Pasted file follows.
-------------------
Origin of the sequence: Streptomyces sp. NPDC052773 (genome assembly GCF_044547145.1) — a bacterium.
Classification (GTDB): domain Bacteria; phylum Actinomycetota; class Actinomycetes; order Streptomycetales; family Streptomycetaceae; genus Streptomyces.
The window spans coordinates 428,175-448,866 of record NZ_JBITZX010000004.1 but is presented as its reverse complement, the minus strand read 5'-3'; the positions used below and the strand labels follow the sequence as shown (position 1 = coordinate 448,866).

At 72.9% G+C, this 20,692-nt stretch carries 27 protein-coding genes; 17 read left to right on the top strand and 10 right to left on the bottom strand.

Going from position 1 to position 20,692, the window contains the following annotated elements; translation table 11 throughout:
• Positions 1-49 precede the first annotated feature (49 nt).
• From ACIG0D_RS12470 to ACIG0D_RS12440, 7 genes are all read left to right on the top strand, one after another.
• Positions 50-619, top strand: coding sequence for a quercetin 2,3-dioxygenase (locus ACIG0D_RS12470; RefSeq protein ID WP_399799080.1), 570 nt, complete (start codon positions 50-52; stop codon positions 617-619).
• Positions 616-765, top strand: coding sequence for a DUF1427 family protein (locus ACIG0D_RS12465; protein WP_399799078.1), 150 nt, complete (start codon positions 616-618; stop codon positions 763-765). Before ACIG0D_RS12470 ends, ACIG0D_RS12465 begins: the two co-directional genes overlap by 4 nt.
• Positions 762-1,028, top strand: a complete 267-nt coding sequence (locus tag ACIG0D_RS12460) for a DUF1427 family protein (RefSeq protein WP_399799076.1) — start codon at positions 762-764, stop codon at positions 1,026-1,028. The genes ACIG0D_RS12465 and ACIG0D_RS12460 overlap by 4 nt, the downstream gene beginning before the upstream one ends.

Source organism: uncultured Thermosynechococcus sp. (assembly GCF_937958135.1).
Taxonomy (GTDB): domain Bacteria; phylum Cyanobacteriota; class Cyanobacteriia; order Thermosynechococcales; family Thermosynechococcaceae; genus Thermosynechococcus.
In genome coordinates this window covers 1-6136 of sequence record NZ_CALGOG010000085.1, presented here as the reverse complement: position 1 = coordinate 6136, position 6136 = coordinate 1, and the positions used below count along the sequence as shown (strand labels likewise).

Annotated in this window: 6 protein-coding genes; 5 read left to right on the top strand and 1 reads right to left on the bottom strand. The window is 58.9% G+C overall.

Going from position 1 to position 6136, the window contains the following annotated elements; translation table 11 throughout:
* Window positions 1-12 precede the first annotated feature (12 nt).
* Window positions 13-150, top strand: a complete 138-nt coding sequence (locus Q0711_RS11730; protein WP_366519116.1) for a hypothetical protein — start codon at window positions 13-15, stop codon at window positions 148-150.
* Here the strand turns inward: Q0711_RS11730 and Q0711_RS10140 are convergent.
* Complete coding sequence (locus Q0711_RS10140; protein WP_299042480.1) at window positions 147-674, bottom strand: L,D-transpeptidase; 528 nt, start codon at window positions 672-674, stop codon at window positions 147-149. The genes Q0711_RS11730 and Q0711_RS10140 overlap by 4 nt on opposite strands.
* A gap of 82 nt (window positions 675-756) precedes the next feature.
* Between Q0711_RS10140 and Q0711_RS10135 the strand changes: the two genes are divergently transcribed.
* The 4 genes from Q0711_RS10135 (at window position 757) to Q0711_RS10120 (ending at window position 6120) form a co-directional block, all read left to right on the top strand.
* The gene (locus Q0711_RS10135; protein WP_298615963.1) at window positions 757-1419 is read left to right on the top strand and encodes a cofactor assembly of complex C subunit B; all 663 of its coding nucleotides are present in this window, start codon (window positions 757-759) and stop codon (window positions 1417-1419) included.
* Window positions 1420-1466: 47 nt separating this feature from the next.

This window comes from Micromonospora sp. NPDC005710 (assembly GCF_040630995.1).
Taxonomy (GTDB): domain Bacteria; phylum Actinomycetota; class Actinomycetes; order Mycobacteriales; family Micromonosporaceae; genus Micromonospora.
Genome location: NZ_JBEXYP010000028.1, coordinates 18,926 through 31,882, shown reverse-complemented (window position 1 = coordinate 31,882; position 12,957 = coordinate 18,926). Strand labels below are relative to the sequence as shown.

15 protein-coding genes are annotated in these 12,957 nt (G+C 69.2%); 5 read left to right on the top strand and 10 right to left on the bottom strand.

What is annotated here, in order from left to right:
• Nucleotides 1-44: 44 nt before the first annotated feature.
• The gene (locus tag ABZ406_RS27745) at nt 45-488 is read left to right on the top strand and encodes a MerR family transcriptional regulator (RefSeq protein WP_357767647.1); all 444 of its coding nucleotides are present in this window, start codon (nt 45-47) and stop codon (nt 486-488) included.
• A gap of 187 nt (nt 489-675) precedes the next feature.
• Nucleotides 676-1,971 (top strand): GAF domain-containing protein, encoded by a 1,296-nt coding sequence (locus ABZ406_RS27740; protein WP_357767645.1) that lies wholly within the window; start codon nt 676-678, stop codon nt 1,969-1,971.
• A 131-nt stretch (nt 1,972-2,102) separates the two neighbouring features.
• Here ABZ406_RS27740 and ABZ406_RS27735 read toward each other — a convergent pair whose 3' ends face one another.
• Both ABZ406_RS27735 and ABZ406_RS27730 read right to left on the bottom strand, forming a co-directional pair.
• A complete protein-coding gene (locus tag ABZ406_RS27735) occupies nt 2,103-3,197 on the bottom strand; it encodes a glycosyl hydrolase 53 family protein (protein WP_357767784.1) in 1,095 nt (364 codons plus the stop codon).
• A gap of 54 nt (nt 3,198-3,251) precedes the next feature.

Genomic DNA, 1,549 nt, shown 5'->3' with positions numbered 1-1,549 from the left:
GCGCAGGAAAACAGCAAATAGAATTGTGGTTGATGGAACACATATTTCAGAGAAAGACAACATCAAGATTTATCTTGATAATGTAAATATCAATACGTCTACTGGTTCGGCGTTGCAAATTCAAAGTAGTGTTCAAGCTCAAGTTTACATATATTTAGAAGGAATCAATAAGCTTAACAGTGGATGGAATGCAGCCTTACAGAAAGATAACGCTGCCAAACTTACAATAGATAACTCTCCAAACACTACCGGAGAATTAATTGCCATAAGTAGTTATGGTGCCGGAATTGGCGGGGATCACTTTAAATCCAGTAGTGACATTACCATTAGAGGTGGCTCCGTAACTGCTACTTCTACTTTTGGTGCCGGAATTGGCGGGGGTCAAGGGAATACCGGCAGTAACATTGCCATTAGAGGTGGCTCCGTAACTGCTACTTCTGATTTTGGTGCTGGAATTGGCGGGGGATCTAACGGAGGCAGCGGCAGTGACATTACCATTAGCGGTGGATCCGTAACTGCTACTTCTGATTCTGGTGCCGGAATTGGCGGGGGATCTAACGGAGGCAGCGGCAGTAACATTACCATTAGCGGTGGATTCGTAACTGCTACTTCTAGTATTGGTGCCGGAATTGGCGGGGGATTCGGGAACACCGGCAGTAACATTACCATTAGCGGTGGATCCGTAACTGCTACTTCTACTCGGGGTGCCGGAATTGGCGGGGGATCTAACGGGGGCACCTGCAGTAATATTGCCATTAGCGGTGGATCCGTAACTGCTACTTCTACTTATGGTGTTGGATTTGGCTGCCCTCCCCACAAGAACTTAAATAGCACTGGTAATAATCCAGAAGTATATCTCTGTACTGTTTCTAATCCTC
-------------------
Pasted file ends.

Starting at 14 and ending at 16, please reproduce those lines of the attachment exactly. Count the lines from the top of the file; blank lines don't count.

Annotated in this window: 6 protein-coding genes; 5 read left to right on the top strand and 1 reads right to left on the bottom strand. The window is 58.9% G+C overall.

Going from position 1 to position 6136, the window contains the following annotated elements; translation table 11 throughout:
* Window positions 1-12 precede the first annotated feature (12 nt).